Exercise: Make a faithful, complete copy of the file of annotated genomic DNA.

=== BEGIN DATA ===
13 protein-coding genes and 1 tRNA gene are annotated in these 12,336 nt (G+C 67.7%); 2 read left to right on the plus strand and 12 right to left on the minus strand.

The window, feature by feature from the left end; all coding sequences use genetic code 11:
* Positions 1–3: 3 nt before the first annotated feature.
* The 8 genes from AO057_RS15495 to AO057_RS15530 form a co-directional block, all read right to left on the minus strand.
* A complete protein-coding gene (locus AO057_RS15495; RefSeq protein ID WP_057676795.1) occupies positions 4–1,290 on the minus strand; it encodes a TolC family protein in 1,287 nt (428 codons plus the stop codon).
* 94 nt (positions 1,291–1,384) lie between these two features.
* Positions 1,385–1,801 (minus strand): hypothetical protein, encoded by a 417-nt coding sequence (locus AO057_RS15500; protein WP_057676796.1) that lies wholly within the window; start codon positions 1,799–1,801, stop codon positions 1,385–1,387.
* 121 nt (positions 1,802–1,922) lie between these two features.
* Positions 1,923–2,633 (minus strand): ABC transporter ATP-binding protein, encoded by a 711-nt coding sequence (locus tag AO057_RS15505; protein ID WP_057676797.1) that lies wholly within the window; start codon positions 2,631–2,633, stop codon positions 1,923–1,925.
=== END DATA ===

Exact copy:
13 protein-coding genes and 1 tRNA gene are annotated in these 12,336 nt (G+C 67.7%); 2 read left to right on the plus strand and 12 right to left on the minus strand.

The window, feature by feature from the left end; all coding sequences use genetic code 11:
* Positions 1–3: 3 nt before the first annotated feature.
* The 8 genes from AO057_RS15495 to AO057_RS15530 form a co-directional block, all read right to left on the minus strand.
* A complete protein-coding gene (locus AO057_RS15495; RefSeq protein ID WP_057676795.1) occupies positions 4–1,290 on the minus strand; it encodes a TolC family protein in 1,287 nt (428 codons plus the stop codon).
* 94 nt (positions 1,291–1,384) lie between these two features.
* Positions 1,385–1,801 (minus strand): hypothetical protein, encoded by a 417-nt coding sequence (locus AO057_RS15500; protein WP_057676796.1) that lies wholly within the window; start codon positions 1,799–1,801, stop codon positions 1,385–1,387.
* 121 nt (positions 1,802–1,922) lie between these two features.
* Positions 1,923–2,633 (minus strand): ABC transporter ATP-binding protein, encoded by a 711-nt coding sequence (locus tag AO057_RS15505; protein ID WP_057676797.1) that lies wholly within the window; start codon positions 2,631–2,633, stop codon positions 1,923–1,925.